They may not have flashed any body parts except for Mick Jagger's well-toned stomach but the Rolling Stones made ABC glad editors were on duty for the Super Bowl halftime show.
Two sexually explicit lyrics were excised from the rock legends' performance Sunday. The only song to avoid the editor was "(I Can't Get No) Satisfaction," a 41-year-old song about sexual frustration.
In "Start Me Up," the show's editors silenced one word, a reference to a woman's sexual sway over a dead man. The lyrics for "Rough Justice" included a synonym for rooster that the network also deemed worth cutting out.
ABC was the first network to impose a five-second tape delay on the Super Bowl, although it said the changes to the Stones' show were made by the NFL and its producers. The sensitivity no doubt reflects a lingering reaction to Janet Jackson's infamous wardrobe malfunction two years ago.
The Stones probably didn't mind, either. It brought a little rock 'n' roll danger to the ultimate "safe" gig and if they're lucky it distracted attention from their mediocre show.
Jagger, at age 62, is still a force of nature, strutting and dancing across astage designed as a replica of their famed wagging tongue logo. The band'sperformance felt ragged they seemed just warming up during the opening "StartMe Up," and a three-song set affords no such luxury.
The Stones chose three tough rockers, including the best song from theirwell-received recent album and one of their most enduring hits.
"Here's one we could have done at Super Bowl I," Jagger wryly said inintroducing "Satisfaction."
It was their best, most energetic effort, and ended with Jagger blowing a kissto the audience. But unlike U2's performance four years ago at the Super Bowl,their set was not an example of a band at its peak rising to the majesty of theevent.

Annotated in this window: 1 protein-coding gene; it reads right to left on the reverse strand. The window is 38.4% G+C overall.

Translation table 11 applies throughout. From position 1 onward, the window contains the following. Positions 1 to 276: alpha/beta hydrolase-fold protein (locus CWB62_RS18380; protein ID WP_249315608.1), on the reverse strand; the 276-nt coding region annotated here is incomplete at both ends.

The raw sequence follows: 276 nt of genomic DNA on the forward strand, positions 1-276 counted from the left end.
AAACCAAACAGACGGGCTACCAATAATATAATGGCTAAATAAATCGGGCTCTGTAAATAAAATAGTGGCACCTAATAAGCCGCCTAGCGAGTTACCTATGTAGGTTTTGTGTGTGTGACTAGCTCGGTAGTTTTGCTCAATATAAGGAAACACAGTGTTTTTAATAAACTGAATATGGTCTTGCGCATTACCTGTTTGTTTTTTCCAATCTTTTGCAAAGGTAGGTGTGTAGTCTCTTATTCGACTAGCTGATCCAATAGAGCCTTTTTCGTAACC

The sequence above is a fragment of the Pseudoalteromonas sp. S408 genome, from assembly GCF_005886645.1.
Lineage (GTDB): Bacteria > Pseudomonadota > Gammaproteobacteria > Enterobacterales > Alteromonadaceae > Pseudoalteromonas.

Some in Detroit felt the city's rich musical history was snubbed when theStones were selected, even if the Super Bowl had Motown-themed halftime showstwice in the past 25 years. This year's Motown tribute came before the game.
Stevie Wonder was the centerpiece, singing a medley of his hits with the helpof John Legend, Joss Stone and India.Arie.
It was a typical monument to excess, with a stage more crowded than a trainstation at rush hour, and was marred by microphones that occasionallymalfunctioned. Brightly clad dancers hoofed it incongruously when Wonder sang aportion of his angry ghetto tale "Livin' for the City," at one point pretendingto fight each other.
Most importantly, the medley format did a disservice to the musicians. Theyrushed through the songs as if at a fast-food service line. With hours ofmeaningless pregame hoopla, couldn't they be given five minutes more to finisha few songs?
The National Anthem offered a particularly odd partnership Aaron Neville andDr. John (in a tribute to hurricane-ravaged New Orleans) with Detroit favoriteAretha Franklin. Neville sang half of the song in his feathery-soft voice, thenwas never heard from again when Franklin blew the dome's roof off.